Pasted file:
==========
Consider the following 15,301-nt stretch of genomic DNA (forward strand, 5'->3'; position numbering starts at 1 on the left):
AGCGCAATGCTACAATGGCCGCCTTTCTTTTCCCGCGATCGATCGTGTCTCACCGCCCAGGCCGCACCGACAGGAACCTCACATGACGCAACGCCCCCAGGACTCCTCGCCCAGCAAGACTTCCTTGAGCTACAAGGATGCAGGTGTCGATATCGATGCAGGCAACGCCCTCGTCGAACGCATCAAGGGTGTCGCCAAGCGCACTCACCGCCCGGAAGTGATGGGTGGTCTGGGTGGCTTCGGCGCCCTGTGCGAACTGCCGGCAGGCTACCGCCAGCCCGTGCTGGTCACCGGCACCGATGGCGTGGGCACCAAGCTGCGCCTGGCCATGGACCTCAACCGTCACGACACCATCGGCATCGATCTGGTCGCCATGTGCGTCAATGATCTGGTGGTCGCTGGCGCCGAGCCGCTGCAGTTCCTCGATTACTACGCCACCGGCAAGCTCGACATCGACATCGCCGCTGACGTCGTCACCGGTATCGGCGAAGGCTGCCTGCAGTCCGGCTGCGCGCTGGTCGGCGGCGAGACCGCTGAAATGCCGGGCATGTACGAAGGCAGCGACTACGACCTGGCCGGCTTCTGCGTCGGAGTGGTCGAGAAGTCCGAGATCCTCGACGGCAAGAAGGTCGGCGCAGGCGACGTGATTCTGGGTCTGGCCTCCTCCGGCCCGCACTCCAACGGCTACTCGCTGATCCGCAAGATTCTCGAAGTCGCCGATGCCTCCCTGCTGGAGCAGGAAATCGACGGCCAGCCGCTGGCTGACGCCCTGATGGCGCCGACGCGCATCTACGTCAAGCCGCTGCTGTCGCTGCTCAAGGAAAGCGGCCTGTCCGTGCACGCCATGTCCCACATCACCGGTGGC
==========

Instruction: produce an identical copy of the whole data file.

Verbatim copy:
Consider the following 15,301-nt stretch of genomic DNA (forward strand, 5'->3'; position numbering starts at 1 on the left):
AGCGCAATGCTACAATGGCCGCCTTTCTTTTCCCGCGATCGATCGTGTCTCACCGCCCAGGCCGCACCGACAGGAACCTCACATGACGCAACGCCCCCAGGACTCCTCGCCCAGCAAGACTTCCTTGAGCTACAAGGATGCAGGTGTCGATATCGATGCAGGCAACGCCCTCGTCGAACGCATCAAGGGTGTCGCCAAGCGCACTCACCGCCCGGAAGTGATGGGTGGTCTGGGTGGCTTCGGCGCCCTGTGCGAACTGCCGGCAGGCTACCGCCAGCCCGTGCTGGTCACCGGCACCGATGGCGTGGGCACCAAGCTGCGCCTGGCCATGGACCTCAACCGTCACGACACCATCGGCATCGATCTGGTCGCCATGTGCGTCAATGATCTGGTGGTCGCTGGCGCCGAGCCGCTGCAGTTCCTCGATTACTACGCCACCGGCAAGCTCGACATCGACATCGCCGCTGACGTCGTCACCGGTATCGGCGAAGGCTGCCTGCAGTCCGGCTGCGCGCTGGTCGGCGGCGAGACCGCTGAAATGCCGGGCATGTACGAAGGCAGCGACTACGACCTGGCCGGCTTCTGCGTCGGAGTGGTCGAGAAGTCCGAGATCCTCGACGGCAAGAAGGTCGGCGCAGGCGACGTGATTCTGGGTCTGGCCTCCTCCGGCCCGCACTCCAACGGCTACTCGCTGATCCGCAAGATTCTCGAAGTCGCCGATGCCTCCCTGCTGGAGCAGGAAATCGACGGCCAGCCGCTGGCTGACGCCCTGATGGCGCCGACGCGCATCTACGTCAAGCCGCTGCTGTCGCTGCTCAAGGAAAGCGGCCTGTCCGTGCACGCCATGTCCCACATCACCGGTGGC